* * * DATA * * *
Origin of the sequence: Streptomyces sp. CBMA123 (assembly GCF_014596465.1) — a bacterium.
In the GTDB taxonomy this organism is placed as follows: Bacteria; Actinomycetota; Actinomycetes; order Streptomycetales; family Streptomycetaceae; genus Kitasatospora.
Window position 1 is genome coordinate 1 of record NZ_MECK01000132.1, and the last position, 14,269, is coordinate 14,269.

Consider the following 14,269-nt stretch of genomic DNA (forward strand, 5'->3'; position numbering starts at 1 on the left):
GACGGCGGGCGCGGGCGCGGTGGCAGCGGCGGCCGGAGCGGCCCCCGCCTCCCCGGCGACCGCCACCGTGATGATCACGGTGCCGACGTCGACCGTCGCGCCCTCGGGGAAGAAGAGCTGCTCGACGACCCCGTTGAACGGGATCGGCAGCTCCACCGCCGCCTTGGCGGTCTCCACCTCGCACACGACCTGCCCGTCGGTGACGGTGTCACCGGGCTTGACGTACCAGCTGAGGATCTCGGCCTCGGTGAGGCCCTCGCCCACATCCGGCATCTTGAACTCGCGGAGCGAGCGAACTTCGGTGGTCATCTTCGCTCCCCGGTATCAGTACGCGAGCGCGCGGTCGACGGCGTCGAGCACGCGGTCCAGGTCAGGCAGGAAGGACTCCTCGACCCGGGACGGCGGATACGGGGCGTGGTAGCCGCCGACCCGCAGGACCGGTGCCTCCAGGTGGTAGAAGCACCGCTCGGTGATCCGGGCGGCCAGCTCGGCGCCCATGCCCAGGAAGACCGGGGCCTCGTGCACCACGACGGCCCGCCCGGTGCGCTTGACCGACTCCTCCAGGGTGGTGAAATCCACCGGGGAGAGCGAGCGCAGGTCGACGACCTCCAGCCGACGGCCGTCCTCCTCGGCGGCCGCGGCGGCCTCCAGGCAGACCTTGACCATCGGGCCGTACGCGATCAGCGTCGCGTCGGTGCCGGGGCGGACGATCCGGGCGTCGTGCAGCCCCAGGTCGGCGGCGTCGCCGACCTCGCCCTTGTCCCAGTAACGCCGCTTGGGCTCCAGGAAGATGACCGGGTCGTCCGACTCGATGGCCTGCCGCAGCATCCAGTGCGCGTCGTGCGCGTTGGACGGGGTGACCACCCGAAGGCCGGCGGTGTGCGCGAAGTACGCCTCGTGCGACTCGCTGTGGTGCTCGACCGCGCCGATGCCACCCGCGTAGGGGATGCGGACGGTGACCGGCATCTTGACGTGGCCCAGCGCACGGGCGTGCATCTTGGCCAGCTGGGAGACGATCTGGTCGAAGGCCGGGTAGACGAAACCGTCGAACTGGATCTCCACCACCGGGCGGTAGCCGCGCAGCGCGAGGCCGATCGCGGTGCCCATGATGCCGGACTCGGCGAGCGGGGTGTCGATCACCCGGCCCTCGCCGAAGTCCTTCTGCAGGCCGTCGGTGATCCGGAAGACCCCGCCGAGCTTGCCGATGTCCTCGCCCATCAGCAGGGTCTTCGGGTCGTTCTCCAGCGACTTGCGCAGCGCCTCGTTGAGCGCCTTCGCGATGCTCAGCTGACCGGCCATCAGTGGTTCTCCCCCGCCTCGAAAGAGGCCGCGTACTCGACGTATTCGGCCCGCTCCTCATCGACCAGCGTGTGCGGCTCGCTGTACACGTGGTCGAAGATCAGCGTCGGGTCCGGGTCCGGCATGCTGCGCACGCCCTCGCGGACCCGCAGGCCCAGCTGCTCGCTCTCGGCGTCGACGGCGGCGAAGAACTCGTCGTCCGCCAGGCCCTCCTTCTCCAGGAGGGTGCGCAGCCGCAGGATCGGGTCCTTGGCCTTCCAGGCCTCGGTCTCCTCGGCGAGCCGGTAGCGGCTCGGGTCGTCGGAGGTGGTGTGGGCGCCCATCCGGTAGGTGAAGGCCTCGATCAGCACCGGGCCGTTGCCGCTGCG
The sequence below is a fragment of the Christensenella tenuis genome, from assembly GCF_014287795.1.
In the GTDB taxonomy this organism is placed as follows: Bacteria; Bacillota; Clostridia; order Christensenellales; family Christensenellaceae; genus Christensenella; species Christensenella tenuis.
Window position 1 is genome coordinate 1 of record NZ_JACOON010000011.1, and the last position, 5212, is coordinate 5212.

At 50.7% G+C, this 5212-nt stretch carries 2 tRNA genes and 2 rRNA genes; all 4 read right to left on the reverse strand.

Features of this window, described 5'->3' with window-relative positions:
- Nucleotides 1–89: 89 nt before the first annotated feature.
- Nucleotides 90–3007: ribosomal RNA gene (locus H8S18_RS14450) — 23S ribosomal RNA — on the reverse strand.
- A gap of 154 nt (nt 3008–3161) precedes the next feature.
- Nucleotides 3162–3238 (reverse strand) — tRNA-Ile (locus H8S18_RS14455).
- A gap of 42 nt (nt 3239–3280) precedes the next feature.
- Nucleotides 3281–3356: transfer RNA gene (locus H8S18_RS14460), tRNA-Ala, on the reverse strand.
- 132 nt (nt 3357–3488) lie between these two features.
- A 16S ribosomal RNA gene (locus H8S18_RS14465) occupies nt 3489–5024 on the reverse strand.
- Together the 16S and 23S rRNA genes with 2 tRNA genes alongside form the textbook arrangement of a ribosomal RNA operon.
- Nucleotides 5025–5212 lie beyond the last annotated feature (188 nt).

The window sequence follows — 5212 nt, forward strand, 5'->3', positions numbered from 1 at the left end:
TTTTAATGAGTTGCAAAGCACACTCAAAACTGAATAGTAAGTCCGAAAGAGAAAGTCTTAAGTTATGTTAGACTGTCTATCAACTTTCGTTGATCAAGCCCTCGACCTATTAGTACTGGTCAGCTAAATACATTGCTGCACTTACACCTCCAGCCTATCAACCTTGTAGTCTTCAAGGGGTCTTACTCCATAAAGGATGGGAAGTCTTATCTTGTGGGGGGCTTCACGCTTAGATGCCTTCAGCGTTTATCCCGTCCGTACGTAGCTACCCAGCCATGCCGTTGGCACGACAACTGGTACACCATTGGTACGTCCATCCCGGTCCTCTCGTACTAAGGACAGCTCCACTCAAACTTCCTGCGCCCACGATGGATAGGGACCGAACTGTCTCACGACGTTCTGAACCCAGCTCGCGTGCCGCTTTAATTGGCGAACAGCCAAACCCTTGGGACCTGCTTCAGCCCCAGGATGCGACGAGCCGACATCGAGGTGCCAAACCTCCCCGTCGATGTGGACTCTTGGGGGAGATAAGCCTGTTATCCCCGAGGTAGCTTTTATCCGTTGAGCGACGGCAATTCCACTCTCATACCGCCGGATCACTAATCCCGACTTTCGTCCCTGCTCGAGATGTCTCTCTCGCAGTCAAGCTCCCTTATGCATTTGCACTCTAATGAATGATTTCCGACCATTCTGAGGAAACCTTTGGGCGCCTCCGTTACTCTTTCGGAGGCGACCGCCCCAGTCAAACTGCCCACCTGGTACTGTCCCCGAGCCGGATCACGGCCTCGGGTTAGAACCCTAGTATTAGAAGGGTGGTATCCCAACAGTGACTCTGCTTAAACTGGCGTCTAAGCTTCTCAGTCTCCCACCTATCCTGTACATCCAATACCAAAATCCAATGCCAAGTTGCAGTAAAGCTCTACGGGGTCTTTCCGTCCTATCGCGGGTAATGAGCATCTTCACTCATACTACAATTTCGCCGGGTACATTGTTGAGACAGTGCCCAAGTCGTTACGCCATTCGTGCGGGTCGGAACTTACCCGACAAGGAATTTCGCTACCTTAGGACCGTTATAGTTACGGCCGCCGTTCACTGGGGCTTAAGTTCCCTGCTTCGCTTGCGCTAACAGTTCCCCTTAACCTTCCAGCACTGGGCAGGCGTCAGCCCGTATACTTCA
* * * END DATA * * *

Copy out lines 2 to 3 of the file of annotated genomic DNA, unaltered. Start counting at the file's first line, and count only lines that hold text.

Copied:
In the GTDB taxonomy this organism is placed as follows: Bacteria; Actinomycetota; Actinomycetes; order Streptomycetales; family Streptomycetaceae; genus Kitasatospora.
Window position 1 is genome coordinate 1 of record NZ_MECK01000132.1, and the last position, 14,269, is coordinate 14,269.